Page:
We are all teachers of a sort. Whether as parents, spouses, businessmen and women, or simply as good citizens, we interact with others each and every day. We try to teach our children the important and unimportant lessons of life. We support and mentor our spouses through both the happy and difficult periods of life. We are challenged at work. We deal with neighbors and strangers, keeping in mind the lesson that "one should do unto others as you would have them do unto you." And yet, we know that in spite of our efforts, the effort will not always be returned in kind.

New methods of teaching are always slow to come. Like the rain with a storm it begins. First, there are a few drops of those who advance the cause of knowledge, then, the sprinkles become steady as the knowledge is spread and understood, and, finally, their is a torrent of rain as the new technology of learning becomes the standard of education. Today, sitting with my son at Panera, eating breakfast and working at our laptop on a Sunday morning, I felt and saw one of those early rain drops. She was a teacher in her thirties with her laptop open. As I walked by, I saw that she was typing a lesson plan for her students. She typed for 20 or 30 minutes while we ate breakfast, and having finished her work, she closed her laptop and left, smiling at my son and I as she noticed, that we too, were working at our laptop while we ate breakfast.

Encouraged by her example, I finished with my son. And when we walked outside, it began to rain.


The teacher must:

a) keep the discussion focused

b) keep the discussion intellectually responsible

c) stimulate the discussion with questions

d) summarize what has and has not been dealt with and/or resolved

e) draw as many students as possible into the discussion.

Advice from the Lone Star State

Tuesday, September 8, 2009

The road not taken by Robert Frost

TWO roads diverged in a yellow wood,
And sorry I could not travel both
And be one traveler, long I stood
And looked down one as far as I could
To where it bent in the undergrowth; 5

Then took the other, as just as fair,
And having perhaps the better claim,
Because it was grassy and wanted wear;
Though as for that the passing there
Had worn them really about the same, 10

And both that morning equally lay
In leaves no step had trodden black.
Oh, I kept the first for another day!
Yet knowing how way leads on to way,
I doubted if I should ever come back. 15

I shall be telling this with a sigh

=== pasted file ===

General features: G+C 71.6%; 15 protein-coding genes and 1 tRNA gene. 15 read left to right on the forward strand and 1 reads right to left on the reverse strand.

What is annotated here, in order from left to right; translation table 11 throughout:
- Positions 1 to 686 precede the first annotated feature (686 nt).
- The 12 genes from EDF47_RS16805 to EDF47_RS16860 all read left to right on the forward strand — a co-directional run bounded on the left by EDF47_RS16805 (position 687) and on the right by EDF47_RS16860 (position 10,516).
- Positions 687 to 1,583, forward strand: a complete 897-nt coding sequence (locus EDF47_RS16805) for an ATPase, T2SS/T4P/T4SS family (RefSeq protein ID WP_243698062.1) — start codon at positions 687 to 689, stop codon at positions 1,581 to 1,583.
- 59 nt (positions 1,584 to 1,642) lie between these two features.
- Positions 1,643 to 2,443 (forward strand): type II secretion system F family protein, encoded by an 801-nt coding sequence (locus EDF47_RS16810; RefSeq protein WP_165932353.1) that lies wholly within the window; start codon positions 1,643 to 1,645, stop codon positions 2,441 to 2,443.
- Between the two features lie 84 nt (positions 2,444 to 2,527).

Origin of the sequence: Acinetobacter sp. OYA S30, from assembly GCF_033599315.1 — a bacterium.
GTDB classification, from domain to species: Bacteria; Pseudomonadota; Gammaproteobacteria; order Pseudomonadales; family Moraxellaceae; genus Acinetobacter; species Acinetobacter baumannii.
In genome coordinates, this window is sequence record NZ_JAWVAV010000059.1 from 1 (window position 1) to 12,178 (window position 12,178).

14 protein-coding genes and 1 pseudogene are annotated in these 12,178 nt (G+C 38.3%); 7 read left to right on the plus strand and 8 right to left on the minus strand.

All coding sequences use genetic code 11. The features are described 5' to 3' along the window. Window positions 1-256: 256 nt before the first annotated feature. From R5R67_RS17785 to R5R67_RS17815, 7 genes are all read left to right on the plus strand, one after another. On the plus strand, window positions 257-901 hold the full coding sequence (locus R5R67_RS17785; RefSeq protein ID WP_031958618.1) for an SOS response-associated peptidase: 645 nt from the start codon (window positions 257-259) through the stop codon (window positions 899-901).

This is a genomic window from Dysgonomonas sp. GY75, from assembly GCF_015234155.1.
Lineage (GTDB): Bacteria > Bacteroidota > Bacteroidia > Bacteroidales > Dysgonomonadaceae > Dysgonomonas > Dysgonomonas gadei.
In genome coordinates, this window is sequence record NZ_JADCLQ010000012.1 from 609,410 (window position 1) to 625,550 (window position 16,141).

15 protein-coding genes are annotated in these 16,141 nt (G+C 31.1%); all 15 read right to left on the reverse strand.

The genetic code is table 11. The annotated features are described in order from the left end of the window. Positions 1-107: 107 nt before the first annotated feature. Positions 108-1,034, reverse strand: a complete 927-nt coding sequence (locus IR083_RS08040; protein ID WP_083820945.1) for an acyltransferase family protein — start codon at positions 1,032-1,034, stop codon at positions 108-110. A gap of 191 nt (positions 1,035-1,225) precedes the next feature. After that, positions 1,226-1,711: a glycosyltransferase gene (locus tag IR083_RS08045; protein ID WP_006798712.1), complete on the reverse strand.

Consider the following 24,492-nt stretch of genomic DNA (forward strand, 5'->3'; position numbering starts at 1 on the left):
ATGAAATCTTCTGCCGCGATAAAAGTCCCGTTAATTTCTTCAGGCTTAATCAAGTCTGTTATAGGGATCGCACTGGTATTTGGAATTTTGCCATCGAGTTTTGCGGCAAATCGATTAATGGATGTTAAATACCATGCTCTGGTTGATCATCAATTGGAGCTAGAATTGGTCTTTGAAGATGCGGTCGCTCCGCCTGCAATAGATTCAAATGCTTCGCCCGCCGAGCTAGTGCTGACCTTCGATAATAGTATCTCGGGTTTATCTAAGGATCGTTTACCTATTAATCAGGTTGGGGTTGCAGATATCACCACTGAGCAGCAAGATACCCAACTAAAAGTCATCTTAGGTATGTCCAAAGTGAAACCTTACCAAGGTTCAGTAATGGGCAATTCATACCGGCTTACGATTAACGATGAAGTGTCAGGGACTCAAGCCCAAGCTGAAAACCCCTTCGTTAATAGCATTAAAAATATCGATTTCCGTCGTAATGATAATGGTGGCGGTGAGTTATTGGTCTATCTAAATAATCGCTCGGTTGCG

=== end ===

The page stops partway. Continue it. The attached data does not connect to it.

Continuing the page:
Somewhere ages and ages hence:
Two roads diverged in a wood, and I—
I took the one less traveled by,
And that has made all the difference.

Every fall this poem by Robert Frost comes to mind. And every time that I reread it, I struggle with the meaning of his last line, "I took the road less traveled, and that has made all the difference." Was Frost's choice random? Does life come down to the flip of a coin, a random chance? Where does the meaning of our choices derive from; if it is not a conscious decision determined by the circumstances of our life and its events then what meaning can there be?

I, like Frost, prefer the road less traveled. But, my choice is meaningful - to experience the new and different. The same drive and urge that pushed Columbus across the ocean blue when others questioned his wisdom. It is only through new challenges that we grow as human beings.

Oh, the picture has significance - it is a path that my French forebearers traveled many times in their lives. It is a path that led on to other journeys. It is a path less traveled, but one that brings me to where I am.

Monday, September 7, 2009

driving miss daisy

My son's sixteenth birthday will occur this November. Nevertheless, in the state of Kansas, one can get a learner's permit at the age of 15 that allows a youthful driver to drive to and from work or school. It is not a particularly smart law to allow 15 -year- olds on the highway, but the legislature has given its approval because Kansas is still a primarily rural state and a little extra help around the farm is always needed. Moreover, busy parents don't always have the time to drive their kids from the family farm to a school miles away. Finally, here in Kansas, we simply don't have the traffic congestion that one finds in Chicago, L.A., or New York City.

As I say, it is not a particularly smart law and needs to be changed. So with more towns, cars, and people, there are more accidents involving youthful drivers. In recognition of this, Kansas is raising the minimum age for a driver to sixteen. It is still too young, mind you if safety is the question, then the minimum driving age for girls should be twenty-five and for boys thirty.

The terms "work and school" to which a youth can drive to and from, are left rather inexact in their definition. Left up to the fifteen-year-old, these two words work and school encompass the known universe. For instance, driving to a football or soccer game at school is driving to school. And by extension, passing by your school to visit friend from school, and then mentioning school becomes okay. The same with work, stopping off on the way home from work or going to work is really just going to and coming from work.

This morning my son had a soccer game at another school ten miles from home. Naturally, he wanted to drive by himself. Armed with the law of the land, he argued that he should be entitled to drive. He would be safe and buckle up. He would keep his speed down. He would not allow any other kids in the car. But parents must be parents and regardless of the law and the plaintiff appeals of a fifteen-year-old, parents must err on the side of caution and wisdom. The car after all, is over ten years old and a clunker that looks better in a demolition derby than on the highway.

And so, like the character who drives Miss Daisy in the movie, I drove my son to his soccer game. And like the driver, I took the verbal abuse. I listened to how life isn't fair. I heard many things that are unrepeatable, but like the driver, I was doing my job.